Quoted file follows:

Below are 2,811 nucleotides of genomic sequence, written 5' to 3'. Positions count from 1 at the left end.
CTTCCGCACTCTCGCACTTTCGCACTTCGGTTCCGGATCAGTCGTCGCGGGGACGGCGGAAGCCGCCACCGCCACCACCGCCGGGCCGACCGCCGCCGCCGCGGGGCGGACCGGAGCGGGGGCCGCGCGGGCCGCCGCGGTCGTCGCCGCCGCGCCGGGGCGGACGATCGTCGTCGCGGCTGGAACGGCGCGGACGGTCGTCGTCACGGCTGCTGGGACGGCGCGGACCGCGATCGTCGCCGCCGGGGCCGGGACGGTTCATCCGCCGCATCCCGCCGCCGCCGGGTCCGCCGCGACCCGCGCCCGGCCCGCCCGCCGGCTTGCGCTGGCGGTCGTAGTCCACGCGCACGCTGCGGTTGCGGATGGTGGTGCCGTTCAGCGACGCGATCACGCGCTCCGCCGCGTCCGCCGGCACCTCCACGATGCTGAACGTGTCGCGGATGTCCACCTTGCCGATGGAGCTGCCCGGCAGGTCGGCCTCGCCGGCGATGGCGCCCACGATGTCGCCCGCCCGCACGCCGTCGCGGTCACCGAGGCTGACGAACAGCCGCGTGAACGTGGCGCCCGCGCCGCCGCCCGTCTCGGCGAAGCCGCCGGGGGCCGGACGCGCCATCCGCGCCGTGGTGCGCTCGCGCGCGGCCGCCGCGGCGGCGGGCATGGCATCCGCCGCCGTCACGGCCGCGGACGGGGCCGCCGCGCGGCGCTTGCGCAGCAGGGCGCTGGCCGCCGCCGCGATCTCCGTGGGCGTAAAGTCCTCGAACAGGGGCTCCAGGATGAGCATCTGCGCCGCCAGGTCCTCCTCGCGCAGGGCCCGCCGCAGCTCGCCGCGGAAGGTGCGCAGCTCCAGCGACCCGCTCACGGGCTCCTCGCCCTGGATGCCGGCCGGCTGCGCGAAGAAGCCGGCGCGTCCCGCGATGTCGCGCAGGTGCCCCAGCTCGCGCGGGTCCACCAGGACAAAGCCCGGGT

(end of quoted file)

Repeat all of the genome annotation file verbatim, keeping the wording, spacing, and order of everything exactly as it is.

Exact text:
Below are 2,811 nucleotides of genomic sequence, written 5' to 3'. Positions count from 1 at the left end.
CTTCCGCACTCTCGCACTTTCGCACTTCGGTTCCGGATCAGTCGTCGCGGGGACGGCGGAAGCCGCCACCGCCACCACCGCCGGGCCGACCGCCGCCGCCGCGGGGCGGACCGGAGCGGGGGCCGCGCGGGCCGCCGCGGTCGTCGCCGCCGCGCCGGGGCGGACGATCGTCGTCGCGGCTGGAACGGCGCGGACGGTCGTCGTCACGGCTGCTGGGACGGCGCGGACCGCGATCGTCGCCGCCGGGGCCGGGACGGTTCATCCGCCGCATCCCGCCGCCGCCGGGTCCGCCGCGACCCGCGCCCGGCCCGCCCGCCGGCTTGCGCTGGCGGTCGTAGTCCACGCGCACGCTGCGGTTGCGGATGGTGGTGCCGTTCAGCGACGCGATCACGCGCTCCGCCGCGTCCGCCGGCACCTCCACGATGCTGAACGTGTCGCGGATGTCCACCTTGCCGATGGAGCTGCCCGGCAGGTCGGCCTCGCCGGCGATGGCGCCCACGATGTCGCCCGCCCGCACGCCGTCGCGGTCACCGAGGCTGACGAACAGCCGCGTGAACGTGGCGCCCGCGCCGCCGCCCGTCTCGGCGAAGCCGCCGGGGGCCGGACGCGCCATCCGCGCCGTGGTGCGCTCGCGCGCGGCCGCCGCGGCGGCGGGCATGGCATCCGCCGCCGTCACGGCCGCGGACGGGGCCGCCGCGCGGCGCTTGCGCAGCAGGGCGCTGGCCGCCGCCGCGATCTCCGTGGGCGTAAAGTCCTCGAACAGGGGCTCCAGGATGAGCATCTGCGCCGCCAGGTCCTCCTCGCGCAGGGCCCGCCGCAGCTCGCCGCGGAAGGTGCGCAGCTCCAGCGACCCGCTCACGGGCTCCTCGCCCTGGATGCCGGCCGGCTGCGCGAAGAAGCCGGCGCGTCCCGCGATGTCGCGCAGGTGCCCCAGCTCGCGCGGGTCCACCAGGACAAAGCCCGGGT